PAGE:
Afterwards, subtract seven days, nine hours, and 642 units [from this sum]10 and divide the remainder into lunar months of 29 days, 12 hours, and 793 units.11 [The number of days, hours, and units that] remain [after all the complete] lunar months [have been calculated] should be added to [the day and the time of] the conjunction of Nisan in that year. [In this manner,] you will be able to determine the date and the time of the vernal equinox of the year desired.

According to this calculation, the vernal equinox will always take place either at nightfall, at midnight, at daybreak, or at noon.12 The summer solstice will always take place at either 7:30 PM, 1:30 AM, 7:30 AM, or 1:30 PM.13 The autumnal equinox will always take place either at nine or at three o'clock, either in the day or the night.14 The winter solstice will always take place either at 10:30 PM, 4:30 AM, 10:30 AM, or 4:30 PM.15

If you desire to know the day of the week and the hour of the equinox, [the following procedure should be used:] Count the number of complete years that have passed from the year of creation until the desired year, and divide them into groups of twenty- eight.16 Add one day and six hours17 for each year remaining. Total the sum [of the hours and the days], and then add three days. Afterwards, divide the days into groups of seven. The remainder of the days and the hours should be added to the time of nightfall on the first day of the week.18 The result will be [the day and the time] on which the vernal equinox will occur.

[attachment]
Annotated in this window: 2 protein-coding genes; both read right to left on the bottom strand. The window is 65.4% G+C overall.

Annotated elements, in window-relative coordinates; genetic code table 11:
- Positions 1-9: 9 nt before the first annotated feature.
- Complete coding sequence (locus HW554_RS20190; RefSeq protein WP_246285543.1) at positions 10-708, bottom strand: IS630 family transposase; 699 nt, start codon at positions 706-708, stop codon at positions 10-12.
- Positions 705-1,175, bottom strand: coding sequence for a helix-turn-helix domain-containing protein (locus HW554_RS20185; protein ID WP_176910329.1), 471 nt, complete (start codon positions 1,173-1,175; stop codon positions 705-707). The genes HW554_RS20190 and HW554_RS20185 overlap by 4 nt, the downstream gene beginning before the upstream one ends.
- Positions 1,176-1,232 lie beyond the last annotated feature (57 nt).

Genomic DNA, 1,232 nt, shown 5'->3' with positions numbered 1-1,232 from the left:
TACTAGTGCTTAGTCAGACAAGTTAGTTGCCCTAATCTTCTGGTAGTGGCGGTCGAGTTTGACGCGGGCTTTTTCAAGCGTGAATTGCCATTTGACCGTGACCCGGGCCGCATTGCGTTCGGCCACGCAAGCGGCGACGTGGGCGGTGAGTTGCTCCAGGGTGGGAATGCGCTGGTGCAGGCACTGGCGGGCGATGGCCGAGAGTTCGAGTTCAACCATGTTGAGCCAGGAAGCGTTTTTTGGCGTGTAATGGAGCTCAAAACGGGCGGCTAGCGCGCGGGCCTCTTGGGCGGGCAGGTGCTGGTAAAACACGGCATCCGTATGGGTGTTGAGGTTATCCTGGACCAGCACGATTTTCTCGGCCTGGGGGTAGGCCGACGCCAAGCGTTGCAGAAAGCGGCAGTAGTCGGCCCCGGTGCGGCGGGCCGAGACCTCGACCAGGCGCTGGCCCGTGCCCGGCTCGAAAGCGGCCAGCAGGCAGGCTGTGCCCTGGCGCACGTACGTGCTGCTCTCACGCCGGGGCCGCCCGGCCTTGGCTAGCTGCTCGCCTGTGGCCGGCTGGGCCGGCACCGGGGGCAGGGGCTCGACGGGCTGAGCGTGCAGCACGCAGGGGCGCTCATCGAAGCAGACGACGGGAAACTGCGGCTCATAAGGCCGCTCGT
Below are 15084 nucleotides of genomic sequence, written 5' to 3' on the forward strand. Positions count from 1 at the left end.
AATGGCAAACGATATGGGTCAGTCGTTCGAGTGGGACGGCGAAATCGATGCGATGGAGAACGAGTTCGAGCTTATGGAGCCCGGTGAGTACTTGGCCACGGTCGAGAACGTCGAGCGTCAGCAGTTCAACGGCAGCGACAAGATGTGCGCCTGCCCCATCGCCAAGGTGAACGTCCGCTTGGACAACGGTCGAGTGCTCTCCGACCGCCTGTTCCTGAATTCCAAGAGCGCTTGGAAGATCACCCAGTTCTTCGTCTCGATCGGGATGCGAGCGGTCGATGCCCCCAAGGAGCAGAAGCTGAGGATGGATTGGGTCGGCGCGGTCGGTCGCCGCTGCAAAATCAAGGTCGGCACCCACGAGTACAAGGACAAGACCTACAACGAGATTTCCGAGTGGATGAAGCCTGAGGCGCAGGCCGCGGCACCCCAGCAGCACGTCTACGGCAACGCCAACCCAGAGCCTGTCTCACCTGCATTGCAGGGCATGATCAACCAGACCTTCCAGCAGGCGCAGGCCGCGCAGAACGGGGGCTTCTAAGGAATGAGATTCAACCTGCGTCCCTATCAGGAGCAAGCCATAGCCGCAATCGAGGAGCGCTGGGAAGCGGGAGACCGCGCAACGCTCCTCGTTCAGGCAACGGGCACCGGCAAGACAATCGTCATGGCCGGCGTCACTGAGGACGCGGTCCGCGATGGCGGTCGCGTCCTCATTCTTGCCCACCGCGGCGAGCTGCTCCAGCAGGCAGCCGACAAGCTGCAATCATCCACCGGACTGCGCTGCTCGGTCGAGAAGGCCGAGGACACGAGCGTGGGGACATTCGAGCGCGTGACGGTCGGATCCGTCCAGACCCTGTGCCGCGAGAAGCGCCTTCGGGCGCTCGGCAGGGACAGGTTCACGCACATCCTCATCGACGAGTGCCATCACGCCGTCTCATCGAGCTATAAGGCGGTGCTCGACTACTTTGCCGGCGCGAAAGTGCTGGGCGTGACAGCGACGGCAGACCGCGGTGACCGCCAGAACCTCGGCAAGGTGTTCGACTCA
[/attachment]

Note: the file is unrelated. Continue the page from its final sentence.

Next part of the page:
Why is it necessary to add three days? Because the first equinox of the year of creation took place at the beginning of the fourth day.19

Halacha 5

What is implied? If a person desires to know the day and the time of the vernal equinox of the year 4930 after creation,20 [the following procedure should be used:] [That number] should be divided by 28, leaving a remainder of one year, thus producing the figure of one day and six hours. By adding three days to this figure, it can be determined that the vernal equinox will take place on the night of the fifth day at midnight.

By adding seven and one-half hours to this figure, it can be determined that the summer solstice will take place on Thursday, an hour and one half after daybreak. By adding seven and one-half hours to this figure, it can be determined that the autumnal equinox will take place on Friday, at nine hours after daybreak. By adding seven and one-half hours to this figure, it can be determined that the winter solstice will take place on the night of the sixth day, four and one half hours after nightfall.

Similarly, by adding seven and one-half hours to this figure, it can be determined that the vernal equinox of the following year will take place on Friday, at daybreak. In this manner, it is possible to calculate [the time of the beginning of all] the seasons forever.

Halacha 6

[The following procedure should be used] if one desires to know the date of the month on which the vernal equinox will fall this year:21 First, determine the day of the week on which [the equinox] will fall. Then determine the day [of the week] on which Rosh Chodesh of Nisan will fall, and how many complete years have passed within the nineteen-year cycle. Add eleven days for every year,22 and then add seven days to this sum in the present time.23 Divide the sum by thirty,24 and begin counting the remainder of days from Rosh Chodesh Nisan.